Tuesday, July 11, 2017

In a Japanese state of mind

My next really big costume is going to be a geisha hikizuri kimono for the 2019 Costume Con in Boston. I don't normally go to conventions outside of the midwest, but I won a free membership to it with my Cinderella costume at WorldCon. (Yay!)

I normally win workmanship awards but not performance awards, so the last time that I competed at Costume Con I focused on my performance and didn't worry about workmanship. (My Edwardian quick-change) This time, I am determined to win awards for both!!!

So I'll be (hopefully) blowing the workmanship judges away by teaching myself the traditional technique of hand-dyeing and painting kimono called yuzen-zome. And I'll be recreating a real geisha performance from a YouTube video.

There's just one problem.

I've never actually made a kimono before.

So I've been immersing myself in research on kimono making and traditions. My first attempt is a summer cotton kimono called a yukata. It's super casual and worn to summer festivals the same way that we would wear shorts, a tank top and flip-flops. It's also a little easier to sew than a regular kimono because it's cotton, not lined, doesn't have as much structure and is frequently machine sewn. (High end silk kimono like those worn by geisha are always hand sewn.)

Traditionally, yukata are white and blue/indigo. Modern yukata are all sorts of colors and patterns. So here is a cotton fabric that I picked out for mine. It's colorful, but the colors are softer. I don't think you can tell from the pics, but there are subtle gold outlines around the shapes. To help you visualize it, each motif is about 1.5" (about 4cm) tall.


I found these resources extremely helpful:
http://geisha-girls.livejournal.com/269352.html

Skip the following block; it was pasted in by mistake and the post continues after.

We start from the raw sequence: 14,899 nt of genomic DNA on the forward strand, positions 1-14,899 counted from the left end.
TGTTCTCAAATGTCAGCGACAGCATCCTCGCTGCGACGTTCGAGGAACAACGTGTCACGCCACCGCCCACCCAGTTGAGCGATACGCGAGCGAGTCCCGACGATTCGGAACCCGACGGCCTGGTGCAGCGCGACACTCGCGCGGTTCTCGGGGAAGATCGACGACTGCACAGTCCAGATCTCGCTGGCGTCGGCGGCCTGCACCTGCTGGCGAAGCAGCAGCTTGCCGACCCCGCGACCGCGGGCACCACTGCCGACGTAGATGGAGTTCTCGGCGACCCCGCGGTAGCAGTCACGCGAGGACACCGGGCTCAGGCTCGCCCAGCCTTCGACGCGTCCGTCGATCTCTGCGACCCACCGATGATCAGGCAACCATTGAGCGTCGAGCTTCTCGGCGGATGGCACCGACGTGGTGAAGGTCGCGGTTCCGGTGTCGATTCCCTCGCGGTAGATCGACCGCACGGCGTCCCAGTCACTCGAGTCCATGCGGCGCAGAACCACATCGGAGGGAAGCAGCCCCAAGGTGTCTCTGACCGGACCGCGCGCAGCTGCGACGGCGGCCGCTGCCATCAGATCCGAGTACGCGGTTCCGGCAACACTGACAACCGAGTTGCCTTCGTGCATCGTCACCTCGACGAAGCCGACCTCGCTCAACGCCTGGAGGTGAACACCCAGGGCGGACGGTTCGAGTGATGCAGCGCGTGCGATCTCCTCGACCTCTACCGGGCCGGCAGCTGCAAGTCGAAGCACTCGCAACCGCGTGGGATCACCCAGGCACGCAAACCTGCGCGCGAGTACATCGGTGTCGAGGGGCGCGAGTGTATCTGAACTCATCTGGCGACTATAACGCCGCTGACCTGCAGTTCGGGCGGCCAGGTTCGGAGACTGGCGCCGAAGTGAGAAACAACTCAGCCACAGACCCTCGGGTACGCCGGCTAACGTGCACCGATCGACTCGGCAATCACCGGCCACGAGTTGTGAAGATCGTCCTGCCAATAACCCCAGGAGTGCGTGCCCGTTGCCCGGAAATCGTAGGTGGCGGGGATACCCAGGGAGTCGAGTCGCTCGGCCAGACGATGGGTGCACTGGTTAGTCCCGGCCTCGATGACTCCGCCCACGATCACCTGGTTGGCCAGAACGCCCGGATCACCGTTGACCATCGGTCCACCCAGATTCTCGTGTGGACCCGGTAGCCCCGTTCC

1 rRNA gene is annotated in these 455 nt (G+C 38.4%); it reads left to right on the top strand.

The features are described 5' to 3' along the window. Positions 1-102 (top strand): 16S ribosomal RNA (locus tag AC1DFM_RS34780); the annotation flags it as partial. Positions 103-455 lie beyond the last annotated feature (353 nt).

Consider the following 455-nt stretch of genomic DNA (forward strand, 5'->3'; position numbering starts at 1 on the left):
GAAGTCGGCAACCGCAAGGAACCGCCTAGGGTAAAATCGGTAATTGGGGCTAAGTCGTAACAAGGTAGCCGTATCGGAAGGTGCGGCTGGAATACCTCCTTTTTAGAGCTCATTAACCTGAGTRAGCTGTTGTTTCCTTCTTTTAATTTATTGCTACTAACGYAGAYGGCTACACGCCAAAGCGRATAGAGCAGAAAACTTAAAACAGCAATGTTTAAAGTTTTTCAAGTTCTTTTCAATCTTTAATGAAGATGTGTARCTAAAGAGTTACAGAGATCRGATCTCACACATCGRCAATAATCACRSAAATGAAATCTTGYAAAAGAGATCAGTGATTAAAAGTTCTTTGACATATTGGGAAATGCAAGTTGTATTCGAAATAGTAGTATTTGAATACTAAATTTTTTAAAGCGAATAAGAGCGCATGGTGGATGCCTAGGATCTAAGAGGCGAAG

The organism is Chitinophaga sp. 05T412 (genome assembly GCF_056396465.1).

http://www.i-kimono.com/english/popup/size.html


https://www.youtube.com/watch?v=LOoS7dMHMmg&index=43&list=PLZZKqbSQiNaBCUTu7gXK4vr98lxZjacBw&t=36s

http://seattletacomakimonoclub.blogspot.com/2012/06/so-you-want-to-make-kimono.html


Wish me luck!


Wednesday, June 21, 2017

I've been scanning...

Being a librarian, I sometimes come into possession of books.

No. Really?!?

Shut up.

Anyway...

When my library decided to save space by getting rid of some of the very old back issues of magazines, I jumped at the chance to get some.

That's how I ended up with bound copies of Good Housekeeping from 1911 to 1920.

And since that time period puts them firmly in the public domain here in the US, I decided to scan them! (Well, the fashion pages, anyway.)

I then decided to share the fruits of my labors with my fellow costumers, since I have gotten so much from others over the years.
It will be a long process, but here are the first results -

Good Housekeeping fashion pages from 1915 in PDF format.



Jan 1915

Feb 1915

Mar 1915

April 1915

May 1915

June 1915

July 1915

Aug 1915

Sept 1915

Oct 1915

Nov 1915

Dec 1915

Thursday, May 25, 2017

I'm a pretty, pretty princess!

I left you in suspense after my last post talking about my recreation of Kinuko Craft's Cinderella costume...

And now, the big reveal!!

The original illustration:                                                     







 And my dress:







41 yards of fabric
3000 glass pearls
180" hoop skirt
50 yards of ribbon and lace trim
dozens of hand-sewn ribbon roses
13 pounds


I'm tired.




But it was all completely worth it when Kinuko Craft came backstage and saw me!
Look how she reacted!  I even managed to keep my dignity and not to act like a fangirl!




(Oh...and I also leveled up from Journeyman to Master with this dress and won a free entry to Costume Con 2019.)



Success.